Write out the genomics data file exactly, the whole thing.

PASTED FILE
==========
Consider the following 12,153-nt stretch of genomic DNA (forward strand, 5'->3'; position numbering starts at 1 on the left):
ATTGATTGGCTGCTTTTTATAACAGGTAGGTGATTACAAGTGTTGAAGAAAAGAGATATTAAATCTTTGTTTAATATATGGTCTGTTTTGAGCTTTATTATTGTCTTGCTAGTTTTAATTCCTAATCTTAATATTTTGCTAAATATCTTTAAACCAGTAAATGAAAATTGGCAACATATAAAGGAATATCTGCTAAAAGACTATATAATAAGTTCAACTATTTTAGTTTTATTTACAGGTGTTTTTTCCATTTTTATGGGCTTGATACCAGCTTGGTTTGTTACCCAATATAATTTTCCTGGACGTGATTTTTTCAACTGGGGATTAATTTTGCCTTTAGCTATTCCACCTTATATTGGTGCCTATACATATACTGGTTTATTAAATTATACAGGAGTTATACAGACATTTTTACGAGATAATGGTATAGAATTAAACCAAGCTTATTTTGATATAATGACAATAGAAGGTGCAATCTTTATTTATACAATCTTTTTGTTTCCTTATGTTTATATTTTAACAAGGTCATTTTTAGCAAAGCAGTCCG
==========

Consider the following 12,153-nt stretch of genomic DNA (forward strand, 5'->3'; position numbering starts at 1 on the left):
ATTGATTGGCTGCTTTTTATAACAGGTAGGTGATTACAAGTGTTGAAGAAAAGAGATATTAAATCTTTGTTTAATATATGGTCTGTTTTGAGCTTTATTATTGTCTTGCTAGTTTTAATTCCTAATCTTAATATTTTGCTAAATATCTTTAAACCAGTAAATGAAAATTGGCAACATATAAAGGAATATCTGCTAAAAGACTATATAATAAGTTCAACTATTTTAGTTTTATTTACAGGTGTTTTTTCCATTTTTATGGGCTTGATACCAGCTTGGTTTGTTACCCAATATAATTTTCCTGGACGTGATTTTTTCAACTGGGGATTAATTTTGCCTTTAGCTATTCCACCTTATATTGGTGCCTATACATATACTGGTTTATTAAATTATACAGGAGTTATACAGACATTTTTACGAGATAATGGTATAGAATTAAACCAAGCTTATTTTGATATAATGACAATAGAAGGTGCAATCTTTATTTATACAATCTTTTTGTTTCCTTATGTTTATATTTTAACAAGGTCATTTTTAGCAAAGCAGTCCG